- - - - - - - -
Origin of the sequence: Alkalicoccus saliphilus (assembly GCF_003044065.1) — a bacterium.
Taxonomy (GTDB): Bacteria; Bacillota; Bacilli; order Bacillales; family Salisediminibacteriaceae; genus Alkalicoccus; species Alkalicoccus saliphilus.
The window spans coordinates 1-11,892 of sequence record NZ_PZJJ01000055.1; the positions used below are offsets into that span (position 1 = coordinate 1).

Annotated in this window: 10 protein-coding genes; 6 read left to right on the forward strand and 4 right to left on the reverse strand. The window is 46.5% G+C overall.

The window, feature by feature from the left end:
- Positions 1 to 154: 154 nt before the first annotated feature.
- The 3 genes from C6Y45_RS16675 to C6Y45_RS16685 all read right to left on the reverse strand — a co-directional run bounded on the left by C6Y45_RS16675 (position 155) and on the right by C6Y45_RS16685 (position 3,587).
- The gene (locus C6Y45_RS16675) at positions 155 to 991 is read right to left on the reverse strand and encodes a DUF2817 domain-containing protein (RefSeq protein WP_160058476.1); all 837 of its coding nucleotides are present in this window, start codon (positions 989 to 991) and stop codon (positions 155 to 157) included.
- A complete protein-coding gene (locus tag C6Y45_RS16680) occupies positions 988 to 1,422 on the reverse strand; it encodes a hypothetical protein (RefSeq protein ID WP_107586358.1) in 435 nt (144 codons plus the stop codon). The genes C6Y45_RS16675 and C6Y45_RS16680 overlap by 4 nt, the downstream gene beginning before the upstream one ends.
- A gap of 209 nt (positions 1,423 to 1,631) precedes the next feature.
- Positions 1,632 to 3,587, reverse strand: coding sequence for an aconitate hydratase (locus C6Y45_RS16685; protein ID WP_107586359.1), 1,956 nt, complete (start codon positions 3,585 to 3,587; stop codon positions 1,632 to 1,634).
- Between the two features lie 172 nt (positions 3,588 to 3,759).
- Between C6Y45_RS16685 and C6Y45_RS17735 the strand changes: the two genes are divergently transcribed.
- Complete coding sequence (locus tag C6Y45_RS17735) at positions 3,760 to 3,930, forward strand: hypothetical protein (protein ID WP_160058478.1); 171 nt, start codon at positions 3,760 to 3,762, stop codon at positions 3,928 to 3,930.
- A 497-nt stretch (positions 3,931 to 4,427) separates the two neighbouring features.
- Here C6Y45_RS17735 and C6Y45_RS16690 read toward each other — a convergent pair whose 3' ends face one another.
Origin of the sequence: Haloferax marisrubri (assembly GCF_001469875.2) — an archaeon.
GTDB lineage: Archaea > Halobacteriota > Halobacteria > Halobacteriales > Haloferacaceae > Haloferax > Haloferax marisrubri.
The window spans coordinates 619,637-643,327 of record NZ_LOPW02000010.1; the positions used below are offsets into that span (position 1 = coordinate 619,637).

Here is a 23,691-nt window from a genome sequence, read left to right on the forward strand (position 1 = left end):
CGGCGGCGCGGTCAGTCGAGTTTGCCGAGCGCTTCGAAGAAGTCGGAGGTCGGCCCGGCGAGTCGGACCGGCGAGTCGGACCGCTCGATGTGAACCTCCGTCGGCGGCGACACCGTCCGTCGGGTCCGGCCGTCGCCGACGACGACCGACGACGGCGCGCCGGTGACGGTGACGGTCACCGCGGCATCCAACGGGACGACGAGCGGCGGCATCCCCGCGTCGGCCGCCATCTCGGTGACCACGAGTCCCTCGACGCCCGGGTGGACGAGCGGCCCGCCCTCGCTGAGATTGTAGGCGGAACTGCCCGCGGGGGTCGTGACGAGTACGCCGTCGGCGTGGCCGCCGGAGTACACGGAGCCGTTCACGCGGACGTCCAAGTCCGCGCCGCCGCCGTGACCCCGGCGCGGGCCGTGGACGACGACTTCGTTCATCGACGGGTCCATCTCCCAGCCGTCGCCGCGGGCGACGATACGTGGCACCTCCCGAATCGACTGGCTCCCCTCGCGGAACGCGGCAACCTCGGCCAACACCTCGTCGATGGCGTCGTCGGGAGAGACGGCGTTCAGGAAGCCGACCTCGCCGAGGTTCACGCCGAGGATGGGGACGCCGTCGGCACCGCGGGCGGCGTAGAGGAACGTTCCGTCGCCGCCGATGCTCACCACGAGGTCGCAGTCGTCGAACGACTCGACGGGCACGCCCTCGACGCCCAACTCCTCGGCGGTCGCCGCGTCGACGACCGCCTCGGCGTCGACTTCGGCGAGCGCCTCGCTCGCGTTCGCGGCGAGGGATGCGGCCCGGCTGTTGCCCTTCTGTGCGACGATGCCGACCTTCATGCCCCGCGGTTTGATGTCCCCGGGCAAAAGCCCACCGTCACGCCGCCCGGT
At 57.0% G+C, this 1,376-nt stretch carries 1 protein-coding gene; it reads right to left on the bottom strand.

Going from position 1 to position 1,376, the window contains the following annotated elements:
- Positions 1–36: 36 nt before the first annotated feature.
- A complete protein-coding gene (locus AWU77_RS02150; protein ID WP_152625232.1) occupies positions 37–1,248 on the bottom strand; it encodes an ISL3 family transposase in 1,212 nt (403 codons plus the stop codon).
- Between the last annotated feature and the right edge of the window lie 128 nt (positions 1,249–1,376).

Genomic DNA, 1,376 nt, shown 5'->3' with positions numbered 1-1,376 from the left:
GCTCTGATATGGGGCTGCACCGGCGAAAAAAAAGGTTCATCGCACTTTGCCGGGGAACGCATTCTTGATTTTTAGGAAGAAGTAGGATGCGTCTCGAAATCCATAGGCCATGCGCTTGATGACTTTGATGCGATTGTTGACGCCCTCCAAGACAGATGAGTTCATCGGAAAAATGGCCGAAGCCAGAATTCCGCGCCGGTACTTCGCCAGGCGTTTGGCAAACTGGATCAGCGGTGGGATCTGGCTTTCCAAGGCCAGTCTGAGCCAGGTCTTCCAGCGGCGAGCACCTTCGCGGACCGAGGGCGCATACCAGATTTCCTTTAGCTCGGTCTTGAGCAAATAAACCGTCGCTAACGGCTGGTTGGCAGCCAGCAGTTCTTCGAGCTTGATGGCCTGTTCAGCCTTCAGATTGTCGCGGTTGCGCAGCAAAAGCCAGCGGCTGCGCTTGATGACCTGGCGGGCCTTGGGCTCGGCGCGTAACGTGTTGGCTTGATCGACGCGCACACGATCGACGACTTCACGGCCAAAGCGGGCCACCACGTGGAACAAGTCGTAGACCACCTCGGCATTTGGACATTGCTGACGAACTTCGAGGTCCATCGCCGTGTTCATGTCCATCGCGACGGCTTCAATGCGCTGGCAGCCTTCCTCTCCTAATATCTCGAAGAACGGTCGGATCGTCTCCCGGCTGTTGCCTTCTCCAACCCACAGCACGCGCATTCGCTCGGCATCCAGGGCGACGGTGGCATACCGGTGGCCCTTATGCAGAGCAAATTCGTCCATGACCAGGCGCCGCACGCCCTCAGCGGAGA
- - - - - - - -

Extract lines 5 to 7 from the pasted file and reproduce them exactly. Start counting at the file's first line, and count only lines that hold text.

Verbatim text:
The window, feature by feature from the left end:
- Positions 1 to 154: 154 nt before the first annotated feature.
- The 3 genes from C6Y45_RS16675 to C6Y45_RS16685 all read right to left on the reverse strand — a co-directional run bounded on the left by C6Y45_RS16675 (position 155) and on the right by C6Y45_RS16685 (position 3,587).